[Ads-l] turn on a dime (1911), stop on a dime (1921)

ADSGarson O'Toole adsgarsonotoole at GMAIL.COM
Wed Sep 8 16:47:36 EDT 2021


Here is another coin employed to measure turning radius in 1902.

Date: January 23, 1902
Newspaper: The Burlington Free Press
Newspaper Location: Burlington, Vermont
Article: Hope Ahead For The Horse
Author: Rene Bache
Quote Page 2, Column 4
Database: Newspapers.com

https://www.newspapers.com/image/197088662/?terms=ideal

[Begin excerpt]
An ideal polo pony has "quarters like a cart-horse," and should have
such control of himself as to be able to "turn on a dollar."
[End excerpt]

Garson

On Wed, Sep 8, 2021 at 3:19 PM Ben Zimmer <bgzimmer at gmail.com> wrote:
>
> The OED entry for "dime" hasn't been updated with the idiom "(turn/stop) on
> a dime," though Oxford Dictionaries has it ("used to refer to a maneuver
> that can be performed by a moving vehicle or person within a small area or
> short distance").
>
> HDAS has an earlier expression, "turn on a five-cent piece," from 1881. The
> same quote appears in newspaper databases as early as Oct. 17, 1879,
> excerpted from an article by A.A. Hayes, Jr. in the Nov. 1879 issue of
> Harper's. ("Turn on a ten-cent piece" shows up starting in 1891.)
>
> https://www.newspapers.com/clip/84969173/turns-on-a-five-cent-piece/
>
> HDAS has "turn on a dime" from 1918 but doesn't have "stop on a dime."
>
> * turn on a dime (1911)
>
> ---
> https://www.newspapers.com/clip/84966683/turn-on-a-dime/
> Galveston (Texas) Daily News, Mar. 18, 1911, p. 3, col. 6
> While the ship was being turned and docked her fast little steam launch
> darted about doing its share of the task like something with human
> Intelligence. It was a fast little craft and could almost turn on a dime in
> a jiffy.
> ---
> https://www.newspapers.com/clip/84966716/turn-on-a-dime/
> Washington Post, May 28, 1911, Sporting Section, p. 4, col. 7
> The only difference in equipment is in the shoes, the American ponies
> wearing light plates with a flange on the outer rim and the English ponies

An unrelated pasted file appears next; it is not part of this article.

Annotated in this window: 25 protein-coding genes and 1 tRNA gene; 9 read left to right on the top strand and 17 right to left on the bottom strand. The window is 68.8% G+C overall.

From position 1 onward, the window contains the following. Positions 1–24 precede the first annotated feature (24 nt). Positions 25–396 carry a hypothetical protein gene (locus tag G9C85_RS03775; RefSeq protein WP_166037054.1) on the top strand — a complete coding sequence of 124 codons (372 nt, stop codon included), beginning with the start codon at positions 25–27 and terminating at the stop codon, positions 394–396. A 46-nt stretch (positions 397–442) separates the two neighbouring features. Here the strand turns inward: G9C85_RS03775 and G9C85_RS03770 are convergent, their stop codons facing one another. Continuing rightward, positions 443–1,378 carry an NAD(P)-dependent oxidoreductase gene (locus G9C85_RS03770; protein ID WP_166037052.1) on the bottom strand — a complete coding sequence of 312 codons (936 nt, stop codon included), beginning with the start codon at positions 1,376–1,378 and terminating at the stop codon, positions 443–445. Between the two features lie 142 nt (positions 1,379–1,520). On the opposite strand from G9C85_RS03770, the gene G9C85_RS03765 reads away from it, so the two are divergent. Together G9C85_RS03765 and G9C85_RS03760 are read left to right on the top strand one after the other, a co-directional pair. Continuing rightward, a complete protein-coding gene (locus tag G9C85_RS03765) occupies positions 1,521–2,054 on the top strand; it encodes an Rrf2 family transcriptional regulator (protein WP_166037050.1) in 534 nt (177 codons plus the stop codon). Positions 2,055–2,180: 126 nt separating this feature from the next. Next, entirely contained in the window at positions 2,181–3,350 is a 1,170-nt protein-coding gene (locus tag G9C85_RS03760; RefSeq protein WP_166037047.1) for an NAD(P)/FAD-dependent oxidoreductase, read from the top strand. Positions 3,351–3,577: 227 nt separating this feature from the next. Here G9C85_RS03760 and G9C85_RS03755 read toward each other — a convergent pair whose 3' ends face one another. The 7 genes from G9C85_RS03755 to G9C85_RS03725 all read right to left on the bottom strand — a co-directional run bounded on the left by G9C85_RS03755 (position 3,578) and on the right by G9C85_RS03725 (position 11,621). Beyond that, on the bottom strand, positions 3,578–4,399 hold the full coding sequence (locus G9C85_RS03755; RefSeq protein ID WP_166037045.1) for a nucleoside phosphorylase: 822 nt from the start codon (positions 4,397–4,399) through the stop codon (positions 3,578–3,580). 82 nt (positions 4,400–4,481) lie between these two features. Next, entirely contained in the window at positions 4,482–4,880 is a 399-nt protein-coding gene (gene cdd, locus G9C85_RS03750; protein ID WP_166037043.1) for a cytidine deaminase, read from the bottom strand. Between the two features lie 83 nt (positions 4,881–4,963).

> having the flange on the inside of the shoe, which in their opinion is the
> part of the foot most needing a bracing when a pony turns "on a dime."
> ---
>
> * stop on a dime (1921)
>
> ---
> https://www.newspapers.com/clip/84965918/you-can-stop-it-on-a-dime/
> Indianapolis News, Jan. 27, 1921, p. 19 (advt.)
> The New Design 1921 Franklin [...]
> Increased leverage makes transmission footbrake 30% powerful. You can stop
> it on a dime.
> ---
> https://www.newspapers.com/clip/84966009/stop-on-a-dime/
> Herald and Review, Decatur, Ill., Mar. 25, 1921, p. 6, col. 2
> They [sc. buses] will get you down town a little quicker than the street
> cars, sometimes, and often furnish you with many thrills enroute by
> stunting in front of an 18 ton street car that cannot stop on a dime, no
> matter how careful the operator, or ignoring the watchman's warning at the
> railroad crossing.
> ---
> https://www.newspapers.com/clip/84966090/stop-on-a-dime/
> South Bend (Ind.) Tribune, May 2, 1922, p. 2, col. 6
> It is true that "flivvers" can stop on a dime but some drivers forget that
> they sometimes back up.
> ---
>
> --bgz
>
> ------------------------------------------------------------
> The American Dialect Society - http://www.americandialect.org

------------------------------------------------------------
The American Dialect Society - http://www.americandialect.org


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